Monday, 6 May 2013

Lobbyists & Cross-Party Groups under the microscope

Last week, the Assembly's Standards Committee reported back on a review – requested by Llywydd Rosemary Butler (Lab, Newport West) last year – into lobbying. The review also looked at Cross-Party Groups, coming up with a total of 8 recommendations.

The report's findings were covered too by A Change of Personnel, Western Mail and Betsan Powys at BBC Wales.

The need for a lobbying review

Lobbyists, or public affairs/political consultants, work to influence decisions on behalf of clients in the public, private and third sectors. Wherever there's power, there'll be lobbyists – no matter how small the Welsh political class is.

I presume lobbyists work by "networking" AMs, ministers and their staff, organising/sponsoring functions and events and generally putting the right people and organisations in touch with one another.

The UK Government are considering a register of lobbyists, taking devolved administrations into consideration, prompting the Llywydd's intervention. However, Westminster are running into problems trying to define what a "lobbyist" actually is.

In Wales, for instance, would an organisation like Cymdeithas yr Iaith count as "lobbyists"? Would trade unions? What's the difference between unpaid grass-roots "campaigning" and professional paid "lobbying"? It's difficult.

Some say lobbyists are parasites, pressurising elected officials into working for special interests which – as a practice - undermines democracy. We don't elect AMs or MPs to do the work of charities, trade unions and companies, we elect them to represent us as the electorate. We'll let them know if we want them to work on something specific or not.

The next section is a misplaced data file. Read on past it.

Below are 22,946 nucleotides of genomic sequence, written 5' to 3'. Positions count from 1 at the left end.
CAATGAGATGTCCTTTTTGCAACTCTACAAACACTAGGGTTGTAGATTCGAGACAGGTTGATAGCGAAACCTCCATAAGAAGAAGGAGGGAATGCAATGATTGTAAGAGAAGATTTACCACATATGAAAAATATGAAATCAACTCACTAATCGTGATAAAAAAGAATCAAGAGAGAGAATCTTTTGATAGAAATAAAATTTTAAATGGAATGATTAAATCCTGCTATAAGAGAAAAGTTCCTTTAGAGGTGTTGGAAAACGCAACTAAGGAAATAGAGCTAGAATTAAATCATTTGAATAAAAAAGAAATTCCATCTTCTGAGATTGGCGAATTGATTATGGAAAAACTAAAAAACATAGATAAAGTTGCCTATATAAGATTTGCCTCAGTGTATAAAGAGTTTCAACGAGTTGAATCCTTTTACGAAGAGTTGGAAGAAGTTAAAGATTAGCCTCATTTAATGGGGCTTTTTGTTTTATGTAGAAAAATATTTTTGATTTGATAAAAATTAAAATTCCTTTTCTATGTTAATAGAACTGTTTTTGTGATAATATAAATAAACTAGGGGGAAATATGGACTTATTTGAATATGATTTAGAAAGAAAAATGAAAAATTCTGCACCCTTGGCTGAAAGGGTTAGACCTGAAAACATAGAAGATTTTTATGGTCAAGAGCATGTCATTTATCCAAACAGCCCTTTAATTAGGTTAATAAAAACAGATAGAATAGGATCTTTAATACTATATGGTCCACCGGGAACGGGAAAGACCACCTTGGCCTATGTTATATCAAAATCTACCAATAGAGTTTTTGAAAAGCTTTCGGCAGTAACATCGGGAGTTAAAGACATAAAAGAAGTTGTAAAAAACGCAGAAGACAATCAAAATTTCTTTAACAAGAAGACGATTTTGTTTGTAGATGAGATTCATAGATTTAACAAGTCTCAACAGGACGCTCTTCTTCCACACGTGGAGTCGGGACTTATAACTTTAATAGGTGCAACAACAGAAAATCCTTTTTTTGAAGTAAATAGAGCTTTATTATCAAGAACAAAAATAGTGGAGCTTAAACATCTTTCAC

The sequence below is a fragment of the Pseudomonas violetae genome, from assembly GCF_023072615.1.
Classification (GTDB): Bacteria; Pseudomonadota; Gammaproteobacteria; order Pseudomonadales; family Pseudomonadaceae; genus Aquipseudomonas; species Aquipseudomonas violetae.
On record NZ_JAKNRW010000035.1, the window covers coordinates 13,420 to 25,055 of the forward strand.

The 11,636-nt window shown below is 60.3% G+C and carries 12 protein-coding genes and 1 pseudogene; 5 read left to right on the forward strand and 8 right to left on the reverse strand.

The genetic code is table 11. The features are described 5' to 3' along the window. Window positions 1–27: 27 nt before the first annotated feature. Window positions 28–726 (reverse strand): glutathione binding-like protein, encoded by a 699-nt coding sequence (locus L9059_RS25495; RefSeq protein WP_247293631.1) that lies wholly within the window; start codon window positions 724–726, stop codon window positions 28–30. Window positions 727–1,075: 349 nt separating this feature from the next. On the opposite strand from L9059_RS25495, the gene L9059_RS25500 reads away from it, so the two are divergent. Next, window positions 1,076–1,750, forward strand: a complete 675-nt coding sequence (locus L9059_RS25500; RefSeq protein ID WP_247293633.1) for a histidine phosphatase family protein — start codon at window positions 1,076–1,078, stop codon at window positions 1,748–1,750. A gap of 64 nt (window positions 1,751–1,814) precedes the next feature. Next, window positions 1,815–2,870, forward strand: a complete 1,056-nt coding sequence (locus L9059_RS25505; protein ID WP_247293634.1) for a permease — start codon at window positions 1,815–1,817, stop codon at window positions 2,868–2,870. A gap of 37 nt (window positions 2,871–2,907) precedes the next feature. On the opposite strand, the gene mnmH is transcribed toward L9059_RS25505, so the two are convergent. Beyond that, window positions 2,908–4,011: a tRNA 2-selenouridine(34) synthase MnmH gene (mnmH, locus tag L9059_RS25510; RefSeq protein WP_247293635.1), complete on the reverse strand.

One thing I neglected to mention back in January, was that some AMs complained that because they're readily accessible in the Siambr (via computers) – and on camera - lobbyists see them too and know if they can contact them, even if AMs are busy with something else. There's no escape. I guess that's something that comes with the job though.

However, personally I think lobbying is broadly a "good thing", especially if it means bodies like charities get access to ministers or AMs, who can take up their causes in the Senedd and give them some publicity. Ministers are probably pressed for time too, so lobbyists might "screen" interested parties to make sure there's no time-wasters.

It's another thing entirely if lobbying's used to influence decision-making and policy directly. However, it's worth noting that there haven't been any complaints made against lobbyists in Wales.

*Tin foil hat time*. That could be because our political class, as I've said, is small, with everyone knowing everyone else – "You scratch my back....". Plus, as A Change of Personnel pointed out, there could be "off the record" discussions that haven't been taken into consideration by the review. That might seem slightly conspirational, but no doubt harbouring a few truths.